On Saturday, New Zealand’s Office of Film & Literature Classification officially banned the Christchurch shooter’s manifesto. By labeling it as “objectionable,” the government is considering its ban as a justifiable limit on freedom of expression.
Under the ban, it’s now illegal to have a copy of either the video or the document and to share it with others — including online links. The New Zealand government urges people to report social media posts, links or websites displaying the video or manifesto here.
If someone is found to have the manifesto, they can face up to ten years in prison, and those distributing it could face up to 14 years, as reported by Business Insider. The consequences for owning or sharing the video, though, are unclear.
Although the full video is banned, it doesn’t mean any screenshots or other still images from it falls under that. The Office of Film & Literature Classification website notes images from the video “depicting scenes of violence, injury or death, or that promote terrorism may also be illegal.”
It’s likely that the New Zealand government will consider still images on a case by case basis, so there’s no sweeping proposal to make them all illegal.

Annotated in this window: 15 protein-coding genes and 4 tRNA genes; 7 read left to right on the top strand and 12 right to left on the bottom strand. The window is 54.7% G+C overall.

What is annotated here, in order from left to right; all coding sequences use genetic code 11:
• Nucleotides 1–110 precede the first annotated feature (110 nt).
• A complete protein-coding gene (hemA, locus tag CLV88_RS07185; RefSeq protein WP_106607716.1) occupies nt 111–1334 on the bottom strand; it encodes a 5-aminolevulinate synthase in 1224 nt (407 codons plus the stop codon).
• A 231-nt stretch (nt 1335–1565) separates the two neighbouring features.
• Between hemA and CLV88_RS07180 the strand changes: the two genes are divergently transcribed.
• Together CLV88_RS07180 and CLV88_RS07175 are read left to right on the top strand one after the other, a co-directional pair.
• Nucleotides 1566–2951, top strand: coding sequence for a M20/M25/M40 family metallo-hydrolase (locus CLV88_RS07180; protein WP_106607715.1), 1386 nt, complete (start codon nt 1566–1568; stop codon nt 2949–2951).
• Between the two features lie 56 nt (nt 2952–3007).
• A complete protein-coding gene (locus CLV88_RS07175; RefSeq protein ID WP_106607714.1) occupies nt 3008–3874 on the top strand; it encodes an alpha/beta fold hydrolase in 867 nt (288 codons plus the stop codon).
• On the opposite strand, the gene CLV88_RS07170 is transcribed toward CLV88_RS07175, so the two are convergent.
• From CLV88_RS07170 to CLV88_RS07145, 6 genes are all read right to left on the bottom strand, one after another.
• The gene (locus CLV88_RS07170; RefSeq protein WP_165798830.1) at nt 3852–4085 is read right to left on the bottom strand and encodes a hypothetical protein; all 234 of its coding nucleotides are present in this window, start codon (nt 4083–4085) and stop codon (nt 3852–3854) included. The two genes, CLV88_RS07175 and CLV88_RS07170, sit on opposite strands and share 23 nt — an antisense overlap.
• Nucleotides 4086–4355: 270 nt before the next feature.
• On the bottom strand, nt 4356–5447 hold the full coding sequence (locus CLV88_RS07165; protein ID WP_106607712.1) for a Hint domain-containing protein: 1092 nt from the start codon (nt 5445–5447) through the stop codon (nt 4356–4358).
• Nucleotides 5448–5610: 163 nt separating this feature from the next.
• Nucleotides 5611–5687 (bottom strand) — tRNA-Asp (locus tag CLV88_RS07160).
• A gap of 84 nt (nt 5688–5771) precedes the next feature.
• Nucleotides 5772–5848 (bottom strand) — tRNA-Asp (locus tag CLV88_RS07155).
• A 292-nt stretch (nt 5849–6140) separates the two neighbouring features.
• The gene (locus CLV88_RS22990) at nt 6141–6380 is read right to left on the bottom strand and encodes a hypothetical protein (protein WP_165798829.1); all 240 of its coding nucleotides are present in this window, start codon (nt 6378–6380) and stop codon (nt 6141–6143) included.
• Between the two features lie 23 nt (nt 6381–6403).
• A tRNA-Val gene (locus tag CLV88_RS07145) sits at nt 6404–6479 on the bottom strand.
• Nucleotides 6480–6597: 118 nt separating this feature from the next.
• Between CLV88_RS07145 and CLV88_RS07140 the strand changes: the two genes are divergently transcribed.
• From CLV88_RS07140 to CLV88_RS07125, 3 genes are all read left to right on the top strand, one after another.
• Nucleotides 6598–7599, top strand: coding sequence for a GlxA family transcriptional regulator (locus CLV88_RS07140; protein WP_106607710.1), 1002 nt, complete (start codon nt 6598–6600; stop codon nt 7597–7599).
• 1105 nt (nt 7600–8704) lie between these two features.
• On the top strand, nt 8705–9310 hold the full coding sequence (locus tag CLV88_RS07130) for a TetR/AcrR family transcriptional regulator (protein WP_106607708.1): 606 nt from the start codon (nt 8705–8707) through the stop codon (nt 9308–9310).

During the aftermath of the shooting,New Zealand Prime Minister Jacinda Ardern announced that assault rifles would be banned. It was simultaneously a win for New Zealanders but frustrating for those in the United States. In the US, people regularly see calls for gun control after violent shootings, but little in the form of legislation or actual changes to policy.
The response of New Zealand’s government after the Christchurch attacks proves that proactive steps can be taken to combat these shootings. The ban of the video and manifesto is just one step towards fighting the Islamophobic rhetoric that could embolden future attacks.
The manifesto’s ban has raised questions around free speech but the Chief Censor, David Shanks defended the office’s position in a statement, saying, “There is an important distinction to be made between ‘hate speech’, which may be rejected by many right-thinking people but which is legal to express, and this type of publication, which is deliberately constructed to inspire further murder and terrorism. It crosses a line.”
It’s also important to interrogate why people feel the need to read a manifesto obviously intended to help the attack go viral. To be frank, not much in the manifesto is “original.” The uncomfortable truth is that the shooter named online inspiration for his attack. The individuals and websites he named can still be found online.
One potential issue here is that banning the manifesto may further entice people to want to read it or turn the shooter into some kind of martyr for free speech or white supremacist ideology. We may not get a sense of the impact — positive or negative — of the new law until much later down the road.
The manifesto itself is a continuation of white supremacist violence, and that can be unpacked without giving the shooter more attention. Instead of trying to read the manifesto, people can listen to scholars, organizers, and community members, who work to understand and halt this specific type of violence and the rhetoric that follows.